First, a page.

I know it’s a pretty odd thing for someone in our industry to say, but I don’t watch that much TV. On any given weeknight, you’re more likely to find me listening to an audiobook or podcast and making something in my craft room than you are to find me scrolling through our TiVo.
TV is something that I tend to binge-watch when I’m sick or feeling run-down.
(I probably watch too many weekend morning cartoons with my daughter, but that’s a different story).
One time that you will find me in front of our television, however, is Friday evening. That’s family movie night. And it’s sacrosanct. We don’t plan our lives around it, but if we’re at home? We’re eating takeout and we’re watching a movie. As a family.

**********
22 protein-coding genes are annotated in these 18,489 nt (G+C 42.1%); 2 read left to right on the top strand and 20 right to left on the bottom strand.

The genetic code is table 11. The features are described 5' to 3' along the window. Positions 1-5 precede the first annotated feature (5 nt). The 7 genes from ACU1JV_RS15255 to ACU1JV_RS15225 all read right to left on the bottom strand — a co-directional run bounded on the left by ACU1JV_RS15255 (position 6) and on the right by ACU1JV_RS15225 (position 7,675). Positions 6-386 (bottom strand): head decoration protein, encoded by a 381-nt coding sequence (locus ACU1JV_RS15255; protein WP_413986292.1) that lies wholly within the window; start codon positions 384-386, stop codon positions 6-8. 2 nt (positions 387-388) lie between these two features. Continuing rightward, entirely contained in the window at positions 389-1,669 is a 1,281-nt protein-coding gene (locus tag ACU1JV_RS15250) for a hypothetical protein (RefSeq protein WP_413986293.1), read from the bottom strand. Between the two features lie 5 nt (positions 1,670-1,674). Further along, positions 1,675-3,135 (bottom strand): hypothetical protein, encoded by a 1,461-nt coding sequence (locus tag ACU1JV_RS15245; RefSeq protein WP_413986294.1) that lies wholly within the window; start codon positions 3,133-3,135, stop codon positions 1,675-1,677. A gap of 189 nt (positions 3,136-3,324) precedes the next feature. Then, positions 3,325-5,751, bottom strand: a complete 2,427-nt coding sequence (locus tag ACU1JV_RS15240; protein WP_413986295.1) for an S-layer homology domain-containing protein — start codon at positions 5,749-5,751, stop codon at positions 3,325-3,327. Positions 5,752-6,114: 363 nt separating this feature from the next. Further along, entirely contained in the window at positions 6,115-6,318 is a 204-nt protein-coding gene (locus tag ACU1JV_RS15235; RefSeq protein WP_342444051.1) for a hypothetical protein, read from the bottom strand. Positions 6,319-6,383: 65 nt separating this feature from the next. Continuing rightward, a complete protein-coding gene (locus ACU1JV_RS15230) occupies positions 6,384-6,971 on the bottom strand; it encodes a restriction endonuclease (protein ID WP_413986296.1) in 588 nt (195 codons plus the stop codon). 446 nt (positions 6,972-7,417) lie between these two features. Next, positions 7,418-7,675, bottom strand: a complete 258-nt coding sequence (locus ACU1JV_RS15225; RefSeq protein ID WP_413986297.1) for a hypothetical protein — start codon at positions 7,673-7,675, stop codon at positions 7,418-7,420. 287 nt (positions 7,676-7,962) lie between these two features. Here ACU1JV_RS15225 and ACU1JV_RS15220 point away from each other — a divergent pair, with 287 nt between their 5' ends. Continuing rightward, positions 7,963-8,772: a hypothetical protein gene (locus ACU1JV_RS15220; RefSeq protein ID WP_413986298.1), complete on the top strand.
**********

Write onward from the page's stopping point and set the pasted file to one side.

If I even think about pulling out my laptop, my four-year-old daughter lets me know that’s not acceptable.
Family movie night is one of my fondest childhood memories. We mostly watched old timey musicals, and there was always microwave popcorn. The AV gear wasn’t as good as what we have now, but the same communal spirit was there. As the years went on and our family blended, my step-brother and step-sister introduced us to their favorite childhood movies. The Last Starfighter was a hit. Willow? Not as much.
(My sisters and I had some odd tastes.)
These days, we get our movies from Netflix or Amazon instead of Blockbuster. But, we still sit together and watch as a family. Which is why, every time someone says the future is all about small screens and not one big one, I get a little pang of sadness. If we’re all just watching on our iPads in the future, we lose that communal experience.
(I’d also argue that we also lose that immersive experience.)
What I love about our industry is that we’re all about connecting people. It’s both literal (conferencing technology) and figurative (common spaces). There are so many ways that things are changing. And so many new ways to bring people together. I just hope that there will always be a place for family movie night.